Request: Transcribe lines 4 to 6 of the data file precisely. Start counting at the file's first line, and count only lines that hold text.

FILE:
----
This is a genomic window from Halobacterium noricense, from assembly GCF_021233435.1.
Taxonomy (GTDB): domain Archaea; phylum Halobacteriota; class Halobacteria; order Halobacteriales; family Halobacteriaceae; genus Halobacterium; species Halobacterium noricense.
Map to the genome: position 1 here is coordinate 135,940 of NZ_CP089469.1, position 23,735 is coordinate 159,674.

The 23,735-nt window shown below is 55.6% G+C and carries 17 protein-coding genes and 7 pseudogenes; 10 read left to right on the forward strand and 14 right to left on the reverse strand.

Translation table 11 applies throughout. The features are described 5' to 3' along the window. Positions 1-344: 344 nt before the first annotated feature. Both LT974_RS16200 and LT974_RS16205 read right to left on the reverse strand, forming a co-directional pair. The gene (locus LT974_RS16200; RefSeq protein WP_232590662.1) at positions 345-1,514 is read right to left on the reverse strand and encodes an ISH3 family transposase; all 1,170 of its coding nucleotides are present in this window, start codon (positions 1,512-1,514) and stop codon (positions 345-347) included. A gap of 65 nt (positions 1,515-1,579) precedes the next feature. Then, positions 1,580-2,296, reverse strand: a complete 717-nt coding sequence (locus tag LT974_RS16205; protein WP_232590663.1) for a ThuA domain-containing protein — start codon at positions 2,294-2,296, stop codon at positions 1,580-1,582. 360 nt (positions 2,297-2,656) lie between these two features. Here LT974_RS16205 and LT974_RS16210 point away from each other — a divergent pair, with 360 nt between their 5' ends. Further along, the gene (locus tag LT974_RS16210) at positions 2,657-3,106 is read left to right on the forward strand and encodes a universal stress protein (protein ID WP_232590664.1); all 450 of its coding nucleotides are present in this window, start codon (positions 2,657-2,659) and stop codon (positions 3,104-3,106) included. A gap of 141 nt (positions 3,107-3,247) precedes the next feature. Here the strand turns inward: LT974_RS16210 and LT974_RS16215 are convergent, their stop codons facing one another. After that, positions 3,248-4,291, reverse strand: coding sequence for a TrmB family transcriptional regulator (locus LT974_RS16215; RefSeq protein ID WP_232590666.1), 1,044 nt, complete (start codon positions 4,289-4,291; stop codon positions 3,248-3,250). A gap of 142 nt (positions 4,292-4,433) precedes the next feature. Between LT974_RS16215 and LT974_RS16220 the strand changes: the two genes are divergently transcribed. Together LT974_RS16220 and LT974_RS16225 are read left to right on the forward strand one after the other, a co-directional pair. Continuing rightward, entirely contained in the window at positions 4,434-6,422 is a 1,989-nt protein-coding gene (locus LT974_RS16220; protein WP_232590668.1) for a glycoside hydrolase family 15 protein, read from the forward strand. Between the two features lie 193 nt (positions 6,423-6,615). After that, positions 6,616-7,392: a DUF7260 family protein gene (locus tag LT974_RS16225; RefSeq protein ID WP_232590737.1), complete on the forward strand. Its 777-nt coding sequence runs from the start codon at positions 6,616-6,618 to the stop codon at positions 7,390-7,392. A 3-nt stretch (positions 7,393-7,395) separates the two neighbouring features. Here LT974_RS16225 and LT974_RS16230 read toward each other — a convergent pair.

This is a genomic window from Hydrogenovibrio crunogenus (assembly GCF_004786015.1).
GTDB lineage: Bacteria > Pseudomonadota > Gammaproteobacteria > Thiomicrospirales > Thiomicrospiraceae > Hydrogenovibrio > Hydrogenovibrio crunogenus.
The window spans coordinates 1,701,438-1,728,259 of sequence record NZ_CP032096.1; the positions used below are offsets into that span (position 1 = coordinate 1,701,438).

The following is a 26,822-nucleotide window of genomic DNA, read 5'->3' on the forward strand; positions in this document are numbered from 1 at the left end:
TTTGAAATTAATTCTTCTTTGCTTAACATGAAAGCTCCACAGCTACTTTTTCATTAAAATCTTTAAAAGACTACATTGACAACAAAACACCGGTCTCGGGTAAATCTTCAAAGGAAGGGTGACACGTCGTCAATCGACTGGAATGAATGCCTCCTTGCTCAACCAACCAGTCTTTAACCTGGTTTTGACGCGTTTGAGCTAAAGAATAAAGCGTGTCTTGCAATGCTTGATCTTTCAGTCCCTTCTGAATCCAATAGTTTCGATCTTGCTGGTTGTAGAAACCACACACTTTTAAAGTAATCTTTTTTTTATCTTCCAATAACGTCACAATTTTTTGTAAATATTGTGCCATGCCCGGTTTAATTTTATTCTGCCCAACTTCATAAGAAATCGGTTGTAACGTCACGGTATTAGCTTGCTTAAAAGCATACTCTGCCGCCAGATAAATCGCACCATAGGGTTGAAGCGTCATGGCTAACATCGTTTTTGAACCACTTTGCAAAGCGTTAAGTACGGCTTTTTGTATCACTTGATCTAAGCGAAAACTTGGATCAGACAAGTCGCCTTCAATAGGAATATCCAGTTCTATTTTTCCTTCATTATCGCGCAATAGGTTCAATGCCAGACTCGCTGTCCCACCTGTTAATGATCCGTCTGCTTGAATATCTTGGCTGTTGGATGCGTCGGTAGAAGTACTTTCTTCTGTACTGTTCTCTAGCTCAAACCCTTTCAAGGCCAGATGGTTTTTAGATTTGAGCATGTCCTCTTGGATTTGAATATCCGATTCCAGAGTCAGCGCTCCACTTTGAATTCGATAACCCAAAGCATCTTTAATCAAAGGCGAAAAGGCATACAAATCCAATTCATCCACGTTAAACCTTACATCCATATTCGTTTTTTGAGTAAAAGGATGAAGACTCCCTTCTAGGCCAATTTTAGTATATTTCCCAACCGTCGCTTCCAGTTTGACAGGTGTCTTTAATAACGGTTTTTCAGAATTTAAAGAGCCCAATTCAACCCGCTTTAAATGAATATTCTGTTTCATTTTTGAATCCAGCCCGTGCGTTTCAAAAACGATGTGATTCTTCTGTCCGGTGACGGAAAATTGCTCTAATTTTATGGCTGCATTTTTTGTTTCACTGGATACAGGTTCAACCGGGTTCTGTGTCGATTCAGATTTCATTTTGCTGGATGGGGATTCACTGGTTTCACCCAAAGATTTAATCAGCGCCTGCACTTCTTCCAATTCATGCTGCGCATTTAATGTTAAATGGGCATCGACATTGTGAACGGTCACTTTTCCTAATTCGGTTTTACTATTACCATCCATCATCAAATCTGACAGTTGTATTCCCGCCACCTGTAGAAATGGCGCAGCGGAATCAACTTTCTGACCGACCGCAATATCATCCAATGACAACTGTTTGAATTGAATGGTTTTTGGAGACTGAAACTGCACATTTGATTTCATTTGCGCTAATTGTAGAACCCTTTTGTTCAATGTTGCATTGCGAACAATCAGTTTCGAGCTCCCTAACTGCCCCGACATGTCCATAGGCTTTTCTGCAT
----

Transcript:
The 23,735-nt window shown below is 55.6% G+C and carries 17 protein-coding genes and 7 pseudogenes; 10 read left to right on the forward strand and 14 right to left on the reverse strand.

Translation table 11 applies throughout. The features are described 5' to 3' along the window. Positions 1-344: 344 nt before the first annotated feature. Both LT974_RS16200 and LT974_RS16205 read right to left on the reverse strand, forming a co-directional pair. The gene (locus LT974_RS16200; RefSeq protein WP_232590662.1) at positions 345-1,514 is read right to left on the reverse strand and encodes an ISH3 family transposase; all 1,170 of its coding nucleotides are present in this window, start codon (positions 1,512-1,514) and stop codon (positions 345-347) included. A gap of 65 nt (positions 1,515-1,579) precedes the next feature. Then, positions 1,580-2,296, reverse strand: a complete 717-nt coding sequence (locus tag LT974_RS16205; protein WP_232590663.1) for a ThuA domain-containing protein — start codon at positions 2,294-2,296, stop codon at positions 1,580-1,582. 360 nt (positions 2,297-2,656) lie between these two features. Here LT974_RS16205 and LT974_RS16210 point away from each other — a divergent pair, with 360 nt between their 5' ends. Further along, the gene (locus tag LT974_RS16210) at positions 2,657-3,106 is read left to right on the forward strand and encodes a universal stress protein (protein ID WP_232590664.1); all 450 of its coding nucleotides are present in this window, start codon (positions 2,657-2,659) and stop codon (positions 3,104-3,106) included. A gap of 141 nt (positions 3,107-3,247) precedes the next feature. Here the strand turns inward: LT974_RS16210 and LT974_RS16215 are convergent, their stop codons facing one another. After that, positions 3,248-4,291, reverse strand: coding sequence for a TrmB family transcriptional regulator (locus LT974_RS16215; RefSeq protein ID WP_232590666.1), 1,044 nt, complete (start codon positions 4,289-4,291; stop codon positions 3,248-3,250). A gap of 142 nt (positions 4,292-4,433) precedes the next feature. Between LT974_RS16215 and LT974_RS16220 the strand changes: the two genes are divergently transcribed. Together LT974_RS16220 and LT974_RS16225 are read left to right on the forward strand one after the other, a co-directional pair. Continuing rightward, entirely contained in the window at positions 4,434-6,422 is a 1,989-nt protein-coding gene (locus LT974_RS16220; protein WP_232590668.1) for a glycoside hydrolase family 15 protein, read from the forward strand. Between the two features lie 193 nt (positions 6,423-6,615). After that, positions 6,616-7,392: a DUF7260 family protein gene (locus tag LT974_RS16225; RefSeq protein ID WP_232590737.1), complete on the forward strand. Its 777-nt coding sequence runs from the start codon at positions 6,616-6,618 to the stop codon at positions 7,390-7,392. A 3-nt stretch (positions 7,393-7,395) separates the two neighbouring features. Here LT974_RS16225 and LT974_RS16230 read toward each other — a convergent pair.

This is a genomic window from Hydrogenovibrio crunogenus (assembly GCF_004786015.1).